This is a hard book to find, and difficult to read. It literally is just Marx's notes; some of it is quotations from the authors Marx is reading, some...moreThis is a hard book to find, and difficult to read. It literally is just Marx's notes; some of it is quotations from the authors Marx is reading, some of it is lists. The language switches between English, German and ancient Greek... as well as terms in Seneca and Aztec.
Krader's commentary is helpful in making sense of it.
For those who are up to the challenge, this can give a lot of insight into Marx's thinking on cultural evolution as well as his concept of a stateless communist utopia. It's clear how Lewis Henry Morgan's historical materialist determinism had such influence on Marx and Engels.(less)
Quinn's breakdown on the politics of Ishmael without all the fiction. As "primitivists" go, this makes him one of the most practical; but it begs the...moreQuinn's breakdown on the politics of Ishmael without all the fiction. As "primitivists" go, this makes him one of the most practical; but it begs the question of why he uses language and terminology that is so alienating. While being "beyond civilization" certainly makes for some romantic (even Rousseauian) prose, most folks who value feeding the majority of the worlds population through agriculture, having access to modern medicine and indoor plumbing (all things that most readers associate the term "civilization") will be so turned off by the book that they'll never get to rather modest conclusion. His writing is so hyperbolic that you almost can't believe that his solution is one of "occupational tribes" which are self-managed worker cooperatives by another name; hardly a new idea in the left.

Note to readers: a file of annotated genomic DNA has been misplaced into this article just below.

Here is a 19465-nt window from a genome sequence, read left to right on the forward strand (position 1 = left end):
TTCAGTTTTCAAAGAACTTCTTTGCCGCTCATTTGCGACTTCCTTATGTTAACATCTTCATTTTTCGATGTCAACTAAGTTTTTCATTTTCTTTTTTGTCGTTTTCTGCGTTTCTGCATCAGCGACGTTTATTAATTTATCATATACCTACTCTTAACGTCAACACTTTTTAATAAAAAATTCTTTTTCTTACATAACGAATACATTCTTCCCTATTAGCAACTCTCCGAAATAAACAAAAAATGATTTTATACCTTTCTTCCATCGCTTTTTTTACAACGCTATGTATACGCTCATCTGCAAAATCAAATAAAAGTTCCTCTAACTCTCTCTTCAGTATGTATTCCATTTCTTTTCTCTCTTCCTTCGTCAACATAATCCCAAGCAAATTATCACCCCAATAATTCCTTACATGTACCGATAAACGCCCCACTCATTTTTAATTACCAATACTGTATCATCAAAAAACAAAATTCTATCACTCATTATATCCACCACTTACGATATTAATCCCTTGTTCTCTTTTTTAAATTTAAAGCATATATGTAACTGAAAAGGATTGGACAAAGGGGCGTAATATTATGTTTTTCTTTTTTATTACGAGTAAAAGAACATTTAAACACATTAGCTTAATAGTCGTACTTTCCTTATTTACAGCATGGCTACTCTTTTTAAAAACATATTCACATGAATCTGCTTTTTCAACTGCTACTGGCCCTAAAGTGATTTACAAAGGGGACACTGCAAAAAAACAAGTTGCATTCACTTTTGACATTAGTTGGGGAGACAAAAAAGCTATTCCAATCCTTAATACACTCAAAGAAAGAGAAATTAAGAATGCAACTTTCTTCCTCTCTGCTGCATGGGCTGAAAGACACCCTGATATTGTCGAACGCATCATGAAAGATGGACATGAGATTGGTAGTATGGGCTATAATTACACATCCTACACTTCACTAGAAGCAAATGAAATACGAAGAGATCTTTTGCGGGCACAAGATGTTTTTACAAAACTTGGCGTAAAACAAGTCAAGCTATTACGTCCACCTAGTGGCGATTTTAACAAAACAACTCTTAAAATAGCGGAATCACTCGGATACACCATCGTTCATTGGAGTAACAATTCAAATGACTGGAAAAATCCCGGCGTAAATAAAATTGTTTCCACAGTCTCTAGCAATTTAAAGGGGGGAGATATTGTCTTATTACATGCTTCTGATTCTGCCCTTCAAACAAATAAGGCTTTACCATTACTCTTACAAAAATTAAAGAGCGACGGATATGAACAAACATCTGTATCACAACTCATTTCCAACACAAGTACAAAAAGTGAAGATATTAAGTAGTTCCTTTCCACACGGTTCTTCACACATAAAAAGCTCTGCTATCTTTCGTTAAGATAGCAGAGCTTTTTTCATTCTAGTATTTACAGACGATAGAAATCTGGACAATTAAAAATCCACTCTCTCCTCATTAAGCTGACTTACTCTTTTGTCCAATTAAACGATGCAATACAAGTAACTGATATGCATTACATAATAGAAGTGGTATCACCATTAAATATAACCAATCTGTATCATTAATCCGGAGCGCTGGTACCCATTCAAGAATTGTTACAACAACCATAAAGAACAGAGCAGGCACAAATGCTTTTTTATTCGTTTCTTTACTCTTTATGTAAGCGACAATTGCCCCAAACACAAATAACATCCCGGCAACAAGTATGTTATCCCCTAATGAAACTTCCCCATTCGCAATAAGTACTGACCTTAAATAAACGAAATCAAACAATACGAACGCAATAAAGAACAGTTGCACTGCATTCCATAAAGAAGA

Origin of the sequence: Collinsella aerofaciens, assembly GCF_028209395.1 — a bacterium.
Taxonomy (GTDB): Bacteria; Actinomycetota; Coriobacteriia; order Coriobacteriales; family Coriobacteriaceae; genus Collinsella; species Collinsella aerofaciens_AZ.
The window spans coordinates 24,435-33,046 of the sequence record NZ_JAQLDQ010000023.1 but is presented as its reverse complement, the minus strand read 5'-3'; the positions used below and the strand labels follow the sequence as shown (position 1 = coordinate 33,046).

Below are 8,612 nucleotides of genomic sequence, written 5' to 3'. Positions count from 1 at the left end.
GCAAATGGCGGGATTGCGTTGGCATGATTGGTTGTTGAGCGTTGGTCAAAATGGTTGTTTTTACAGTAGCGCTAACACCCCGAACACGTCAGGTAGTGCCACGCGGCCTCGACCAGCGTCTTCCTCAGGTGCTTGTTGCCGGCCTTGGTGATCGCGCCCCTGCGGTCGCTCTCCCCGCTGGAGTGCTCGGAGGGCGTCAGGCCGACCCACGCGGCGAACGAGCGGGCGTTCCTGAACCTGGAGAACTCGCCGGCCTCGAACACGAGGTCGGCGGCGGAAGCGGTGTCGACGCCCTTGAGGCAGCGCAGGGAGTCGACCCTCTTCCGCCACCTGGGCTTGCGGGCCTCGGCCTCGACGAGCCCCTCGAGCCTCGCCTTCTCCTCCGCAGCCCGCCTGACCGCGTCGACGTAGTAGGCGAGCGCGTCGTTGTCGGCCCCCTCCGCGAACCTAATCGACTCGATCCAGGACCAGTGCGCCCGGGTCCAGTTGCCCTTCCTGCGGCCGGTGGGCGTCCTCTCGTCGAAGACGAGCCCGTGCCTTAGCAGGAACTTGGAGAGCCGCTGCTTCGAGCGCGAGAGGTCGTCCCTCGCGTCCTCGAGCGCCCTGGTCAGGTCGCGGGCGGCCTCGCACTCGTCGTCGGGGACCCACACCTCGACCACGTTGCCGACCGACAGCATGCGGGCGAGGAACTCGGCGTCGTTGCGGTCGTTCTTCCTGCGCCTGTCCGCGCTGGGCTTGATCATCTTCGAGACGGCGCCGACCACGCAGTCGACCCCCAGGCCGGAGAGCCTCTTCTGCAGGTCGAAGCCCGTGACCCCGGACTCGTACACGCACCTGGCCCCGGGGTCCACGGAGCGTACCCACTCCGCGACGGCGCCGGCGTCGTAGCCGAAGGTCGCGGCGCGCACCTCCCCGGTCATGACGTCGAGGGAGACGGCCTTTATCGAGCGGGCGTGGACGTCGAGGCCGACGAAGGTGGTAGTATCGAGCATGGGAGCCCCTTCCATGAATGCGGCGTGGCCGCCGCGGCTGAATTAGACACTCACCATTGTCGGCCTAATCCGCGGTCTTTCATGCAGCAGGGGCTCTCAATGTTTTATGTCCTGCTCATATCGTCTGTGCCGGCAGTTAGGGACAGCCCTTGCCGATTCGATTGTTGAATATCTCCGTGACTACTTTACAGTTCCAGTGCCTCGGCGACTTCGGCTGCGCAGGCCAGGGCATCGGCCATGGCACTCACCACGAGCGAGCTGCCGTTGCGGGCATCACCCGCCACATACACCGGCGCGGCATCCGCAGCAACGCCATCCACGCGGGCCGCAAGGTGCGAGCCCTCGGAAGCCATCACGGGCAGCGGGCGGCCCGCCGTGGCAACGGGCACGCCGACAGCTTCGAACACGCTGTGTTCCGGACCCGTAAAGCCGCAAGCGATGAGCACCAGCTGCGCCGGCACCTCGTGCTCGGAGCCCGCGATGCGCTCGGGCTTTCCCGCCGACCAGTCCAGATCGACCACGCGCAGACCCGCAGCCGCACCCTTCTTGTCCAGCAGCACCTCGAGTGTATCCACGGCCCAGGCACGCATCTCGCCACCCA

Instead of using "civilization" as a code word for "hierarchy"; how about just using the word "hierarchy"?
His understanding of the Maya is hardly up to any anthropological an archaeological standard. (less)
This slim volume focuses almost exclusively on the activities of the Iraq Communist Party (ICP) and is a powerful antidote to the patronizing oriental...moreThis slim volume focuses almost exclusively on the activities of the Iraq Communist Party (ICP) and is a powerful antidote to the patronizing orientalism many leftists and anti-war activists have towards Iraq. Through the lens of the ICP, Salucci shatters the illusion that Iraq is a backward, undeveloped society dominated exclusively by a reactionary political Islam without any substantial leftist history. Revealed is a society that grows from a British-installed monarchy with an agrarian economy, through a period of communist resistance to the monarchy and colonial exploitation that was interwoven with tribal and peasant uprisings, to the labor struggles of an emerging industrial proletariat centered on the oil industry. Salucci illuminates this with a very useful chronology of events, many statistics regarding land distribution, domestic production, and occupational employment, and a historical narrative of the many strikes and uprisings during the twentieth century. Even with these other details, the text will not serve well as a general history of Iraq, as it is focused almost exclusively on the politics and fluctuations of the ICP. This is both a strength and a weakness of the book.